ADM-Delmar #1- Maintainance Department. The stainless steel bits are part of the grain dryer added in the 1940s. The workhouse itself (the larger tower) was a dedicated Cleaning House, meaning that grain passed through both these buildings to be rid of dust, dirt and extra moisture before storage. In the foreground is the old ADM locker room and pipe department.
Scanned after being recovered from the bottom of an old wooden box for a few years. Circa 2005.
From the street, it’s clear that almost every window and door had boards over it, but not every building had a roof. Silly priorities.
Checking out the neighbors. Shot on a the legendary Pentax 67.
The building behind Daisy was demolished, leaving these tanks and a pointless conveyorway. Now it’s bricked (see over door near right corner of mill) and the tanks are exposed to the elements. There are a few holes in the area that have a healthy drop, so you should avoid the area.
Wind-battered catwalk lights between the shaft house and headframe/rockhouse building.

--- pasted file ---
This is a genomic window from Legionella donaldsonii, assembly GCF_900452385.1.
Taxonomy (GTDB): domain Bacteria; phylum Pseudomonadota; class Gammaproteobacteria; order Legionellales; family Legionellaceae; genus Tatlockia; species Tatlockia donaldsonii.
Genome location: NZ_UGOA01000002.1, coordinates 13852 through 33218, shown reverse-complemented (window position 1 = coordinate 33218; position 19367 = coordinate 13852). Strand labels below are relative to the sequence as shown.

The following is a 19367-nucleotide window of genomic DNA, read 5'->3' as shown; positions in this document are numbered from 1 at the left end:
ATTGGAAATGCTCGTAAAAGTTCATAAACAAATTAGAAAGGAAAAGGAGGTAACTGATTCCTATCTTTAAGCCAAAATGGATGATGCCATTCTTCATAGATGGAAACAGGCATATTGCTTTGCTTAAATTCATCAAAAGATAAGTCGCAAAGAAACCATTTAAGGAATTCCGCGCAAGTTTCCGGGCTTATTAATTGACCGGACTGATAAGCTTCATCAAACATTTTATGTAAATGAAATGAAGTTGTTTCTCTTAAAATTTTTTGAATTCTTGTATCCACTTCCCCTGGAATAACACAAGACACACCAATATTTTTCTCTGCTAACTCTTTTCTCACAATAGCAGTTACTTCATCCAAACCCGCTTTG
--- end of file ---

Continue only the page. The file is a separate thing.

One leg of the headframe meets the hoist house. Two cranes are rusted in place.
Point me to the blast furnace.
Sluice tables stretch into the darkness.
The Western Elevator’s old moniker looks over Fort William (the neighborhood). Snow falls over Mount McKay in the background. This elevator is still active… the only active elevator in Fort William proper.
The mine was built with stone, wood, and steel. It’s in good condition.
A jankey ladder leads to a platform over a wooden tank. Here’s hoping my usage contributes to jankey being accepted into the dictionary! Thanks, lexicographers.
When it was convenient, the sugar company would pull equipment, even pipes, from one mill for another.
This building looked like some sort of office.
Instructional film strips on the floor of a second floor closer.